Wednesday, May 28, 2014

Homage to Lovage

I don't even know where I got my Lovage from.  It was a long time ago, I know that.  And I think I got it just because it sounded like a cool word.  Most people don't know how to pronounce the herb's name, let alone what to do with it.  Lots of people ask me at market what to do with "love-ahhjeh"

Europeans and English folks are much more comfortable using it.  They put it in soups, fold it into egg dishes, toss it with asparagus and green beans, even dry it and combine it with more traditional herbs, like parsley and sage and thyme.

What's best about lovage, like dandelion and nettle, is that it pokes its lime green head out of the soil and announces Spring like one of those first hot days does- even when hot means 60 degrees, and not 16 degrees.

It reminds me of one of those brilliantly colored songbirds, gone for so many months, now back at the feeder, tasting the oranges that we've laid out to lure them close for that fleeting moment before they head off to the forest.  One day last week, I had a rose-breasted grosbeak, a northern oriole, an indigo bunting and a scarlet tanager ALL in the same platform feeder.  Lovage is like that: it's here first, so it begs to be used. Who would think that an indigo bunting would be attracted to an orange in a feeder.

The thing about lovage is that a little goes a long way.  It is in the celery family, but it's spicier- like a cross between fennel and black pepper- and bitter- like arugula or orange zest.  People are scared of it here.  What do you do with it, they ask at market.  And so, I made pesto out of it to show everyone how versatile it is. In the raw, I sprinkle it on asparagus (it tames the sweet), put it in deviled eggs (brings out the creamy yolk), steep it in soup (best with poultry, again, taming that sweetness).

I guess my point is that just because it's different, doesn't mean it's not good.  The songbirds that have travelled hundreds of mile know this when they come to our yard in search of oranges before retreating to the forest.  And we should experiment with learning how to use what comes back to us in spring.  That means to me using one of the first of my perennial herbs to come back to life in the garden.  Here are two great recipes that have passed the teenager's and the midwestern meat-and-potatoes' taste buds.

Asparagus Sesame Soup
serves 4
1 pound asparagus
1/8th cup peanut oil
1 1/4 cups chopped onions
1/4 cup minced scallions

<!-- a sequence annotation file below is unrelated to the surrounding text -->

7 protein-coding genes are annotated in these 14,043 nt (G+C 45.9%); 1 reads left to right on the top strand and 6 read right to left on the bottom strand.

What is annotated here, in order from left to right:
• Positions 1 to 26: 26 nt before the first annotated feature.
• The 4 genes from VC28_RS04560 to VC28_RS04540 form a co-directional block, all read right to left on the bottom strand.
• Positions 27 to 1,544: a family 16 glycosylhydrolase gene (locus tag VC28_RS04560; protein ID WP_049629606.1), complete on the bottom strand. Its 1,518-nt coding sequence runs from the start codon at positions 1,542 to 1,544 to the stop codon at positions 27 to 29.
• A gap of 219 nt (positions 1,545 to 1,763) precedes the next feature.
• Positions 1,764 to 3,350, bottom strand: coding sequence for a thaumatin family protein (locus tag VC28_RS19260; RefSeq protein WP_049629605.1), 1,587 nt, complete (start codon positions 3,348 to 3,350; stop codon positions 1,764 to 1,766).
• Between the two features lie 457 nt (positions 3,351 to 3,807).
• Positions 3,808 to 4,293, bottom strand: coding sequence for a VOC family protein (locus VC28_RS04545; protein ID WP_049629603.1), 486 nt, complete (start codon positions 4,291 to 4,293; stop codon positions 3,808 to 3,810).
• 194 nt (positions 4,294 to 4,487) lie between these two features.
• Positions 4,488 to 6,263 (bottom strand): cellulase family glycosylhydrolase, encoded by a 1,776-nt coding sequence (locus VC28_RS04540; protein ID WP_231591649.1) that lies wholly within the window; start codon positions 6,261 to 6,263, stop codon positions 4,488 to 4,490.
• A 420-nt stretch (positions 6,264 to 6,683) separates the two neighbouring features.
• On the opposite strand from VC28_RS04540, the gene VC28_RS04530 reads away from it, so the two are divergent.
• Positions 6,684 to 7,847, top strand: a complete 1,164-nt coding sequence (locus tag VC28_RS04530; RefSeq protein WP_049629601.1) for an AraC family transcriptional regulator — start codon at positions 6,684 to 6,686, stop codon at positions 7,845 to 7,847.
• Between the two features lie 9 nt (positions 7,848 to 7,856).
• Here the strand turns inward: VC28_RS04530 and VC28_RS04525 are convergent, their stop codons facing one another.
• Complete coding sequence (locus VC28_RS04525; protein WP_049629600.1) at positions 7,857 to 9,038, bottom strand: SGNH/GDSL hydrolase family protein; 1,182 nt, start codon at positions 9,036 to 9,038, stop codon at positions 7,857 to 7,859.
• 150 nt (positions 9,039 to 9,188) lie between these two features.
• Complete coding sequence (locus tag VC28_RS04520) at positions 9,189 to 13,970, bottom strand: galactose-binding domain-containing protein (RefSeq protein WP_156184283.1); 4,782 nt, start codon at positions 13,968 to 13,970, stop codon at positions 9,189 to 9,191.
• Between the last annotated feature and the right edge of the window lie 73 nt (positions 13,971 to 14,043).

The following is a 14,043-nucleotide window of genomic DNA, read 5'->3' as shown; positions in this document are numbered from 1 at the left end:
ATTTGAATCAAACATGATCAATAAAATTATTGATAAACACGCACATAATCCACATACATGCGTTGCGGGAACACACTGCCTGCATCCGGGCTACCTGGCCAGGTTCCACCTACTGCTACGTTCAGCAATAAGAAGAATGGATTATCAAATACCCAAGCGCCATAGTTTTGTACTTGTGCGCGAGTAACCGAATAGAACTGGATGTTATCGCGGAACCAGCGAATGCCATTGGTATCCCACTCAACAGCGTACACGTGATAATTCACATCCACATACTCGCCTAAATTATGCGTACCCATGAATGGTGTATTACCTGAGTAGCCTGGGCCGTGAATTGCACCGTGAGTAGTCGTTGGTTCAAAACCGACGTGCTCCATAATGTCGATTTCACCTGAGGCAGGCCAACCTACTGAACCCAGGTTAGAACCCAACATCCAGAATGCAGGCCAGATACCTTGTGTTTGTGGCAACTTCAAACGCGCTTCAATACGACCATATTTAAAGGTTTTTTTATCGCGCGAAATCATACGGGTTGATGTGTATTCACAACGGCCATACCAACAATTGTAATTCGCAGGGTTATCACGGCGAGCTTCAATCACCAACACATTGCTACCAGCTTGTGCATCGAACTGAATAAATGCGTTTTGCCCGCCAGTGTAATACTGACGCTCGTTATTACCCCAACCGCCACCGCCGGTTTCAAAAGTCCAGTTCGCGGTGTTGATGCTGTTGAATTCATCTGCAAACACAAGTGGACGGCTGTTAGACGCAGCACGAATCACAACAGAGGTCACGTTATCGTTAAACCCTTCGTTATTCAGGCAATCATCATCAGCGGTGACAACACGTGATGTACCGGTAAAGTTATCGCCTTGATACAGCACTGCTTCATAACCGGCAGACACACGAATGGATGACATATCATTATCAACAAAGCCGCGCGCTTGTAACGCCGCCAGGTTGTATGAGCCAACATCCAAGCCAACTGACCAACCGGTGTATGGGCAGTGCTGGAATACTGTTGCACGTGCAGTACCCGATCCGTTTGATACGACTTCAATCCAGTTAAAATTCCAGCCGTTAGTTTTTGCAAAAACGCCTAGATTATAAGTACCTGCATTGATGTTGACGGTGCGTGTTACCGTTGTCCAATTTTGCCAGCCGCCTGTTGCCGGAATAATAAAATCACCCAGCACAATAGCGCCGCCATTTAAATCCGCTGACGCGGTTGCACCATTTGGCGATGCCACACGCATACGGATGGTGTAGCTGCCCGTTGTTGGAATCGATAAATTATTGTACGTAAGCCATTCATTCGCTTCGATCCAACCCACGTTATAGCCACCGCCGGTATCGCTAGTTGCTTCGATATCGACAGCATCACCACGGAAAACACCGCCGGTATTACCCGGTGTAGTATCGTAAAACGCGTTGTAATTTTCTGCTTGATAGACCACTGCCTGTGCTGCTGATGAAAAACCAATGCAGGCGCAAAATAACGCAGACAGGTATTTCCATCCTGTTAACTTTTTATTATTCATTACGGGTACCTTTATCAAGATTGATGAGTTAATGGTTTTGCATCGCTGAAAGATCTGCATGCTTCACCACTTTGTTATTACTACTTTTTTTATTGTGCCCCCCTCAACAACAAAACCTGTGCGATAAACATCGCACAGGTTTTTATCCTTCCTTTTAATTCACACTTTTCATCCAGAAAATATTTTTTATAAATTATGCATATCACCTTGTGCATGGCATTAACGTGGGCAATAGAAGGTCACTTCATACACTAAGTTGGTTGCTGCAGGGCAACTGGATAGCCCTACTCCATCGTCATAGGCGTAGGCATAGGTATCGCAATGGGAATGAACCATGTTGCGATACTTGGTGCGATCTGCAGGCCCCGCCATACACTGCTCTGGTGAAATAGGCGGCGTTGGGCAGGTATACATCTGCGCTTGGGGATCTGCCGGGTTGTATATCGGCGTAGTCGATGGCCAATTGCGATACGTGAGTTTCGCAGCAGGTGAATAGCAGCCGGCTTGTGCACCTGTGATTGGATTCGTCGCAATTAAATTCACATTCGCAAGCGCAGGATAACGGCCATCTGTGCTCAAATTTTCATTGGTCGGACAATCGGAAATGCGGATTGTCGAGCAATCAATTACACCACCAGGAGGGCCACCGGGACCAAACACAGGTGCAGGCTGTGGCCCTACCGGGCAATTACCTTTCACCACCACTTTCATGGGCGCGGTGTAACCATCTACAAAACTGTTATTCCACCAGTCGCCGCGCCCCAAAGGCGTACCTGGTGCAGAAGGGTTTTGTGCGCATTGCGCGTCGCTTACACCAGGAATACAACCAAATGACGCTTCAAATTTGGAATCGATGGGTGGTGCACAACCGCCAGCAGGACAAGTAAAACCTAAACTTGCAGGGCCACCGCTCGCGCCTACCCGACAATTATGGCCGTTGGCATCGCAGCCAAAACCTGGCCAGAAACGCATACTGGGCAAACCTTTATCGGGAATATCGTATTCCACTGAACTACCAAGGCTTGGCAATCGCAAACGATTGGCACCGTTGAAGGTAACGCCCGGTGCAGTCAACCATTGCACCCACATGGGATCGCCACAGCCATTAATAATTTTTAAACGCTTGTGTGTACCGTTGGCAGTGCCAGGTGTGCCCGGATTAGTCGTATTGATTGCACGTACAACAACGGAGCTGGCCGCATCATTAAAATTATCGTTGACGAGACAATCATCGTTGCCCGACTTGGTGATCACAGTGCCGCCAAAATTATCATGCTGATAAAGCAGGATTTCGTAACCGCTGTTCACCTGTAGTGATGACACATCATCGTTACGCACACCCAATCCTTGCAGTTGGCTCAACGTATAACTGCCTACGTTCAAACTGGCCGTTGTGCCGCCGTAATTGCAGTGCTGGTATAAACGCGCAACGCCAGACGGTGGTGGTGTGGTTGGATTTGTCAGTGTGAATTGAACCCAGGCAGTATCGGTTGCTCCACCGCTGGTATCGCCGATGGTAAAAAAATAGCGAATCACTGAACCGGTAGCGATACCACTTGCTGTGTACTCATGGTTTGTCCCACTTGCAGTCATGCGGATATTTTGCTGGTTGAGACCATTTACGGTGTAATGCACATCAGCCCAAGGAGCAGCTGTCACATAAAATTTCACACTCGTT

1 large all-purpose potato, peeled and diced

1/2 quart chicken stock
pinch of sugar
2 tbs toasted sesame seeds
1 1/2 tablespoons soy (or tamari) sauce
1 tbs sesame oil
ground black pepper, to taste
1 tbs chopped lovage for garnish

Snap the ends off of the asparagus, or alternatively, peel the first two inches.  Cut off 1 inch of the tips and reserve.  Slice the remaining stalks thinly.

Heat the peanut oil in a saucepan or soup pot that is big enough for all of the ingredients.  Add the onions and scallions and stir over medium heat until wilted and soft, but not browned.  Add the potatoes and the sliced asparagus.  Pour in the stock, the sugar and half of the toasted sesame seeds.

Bring to a simmer, cover, and cook until all ingredients are tender, about 20 minutes.  Then pour the soup into a blender and blend until smooth.

Add the reserved tips, the soy sauce, sesame oil and pepper.  Sprinkle individual bowls with the chopped lovage.  
The soup is good chilled or hot, although I prefer it hot.

Adapted from Judith Olney's The Farm Market Cookbook 1991

Lovage Pesto

makes about a half pint

3 large cloves garlic peeled and chopped ( or 4 tbsp chopped wild leeks)
1/4 pound lovage leaves, stems removed
1 cup extra virgin olive oil
1/2 pound (about 2 cups) walnut pieces
2 teaspoons sea salt

Put the garlic or wild leeks in a food processor or blender, then the lovage and half of the oil.  Blend until smooth (I sometimes add a bit of water to help the process along).  Add the walnuts and the remaining oil and salt.  Let it sit for at least an hour before using.  It will stay good for about 2 weeks in the fridge.

From Barbara Kofka's Vegetable Love 2005

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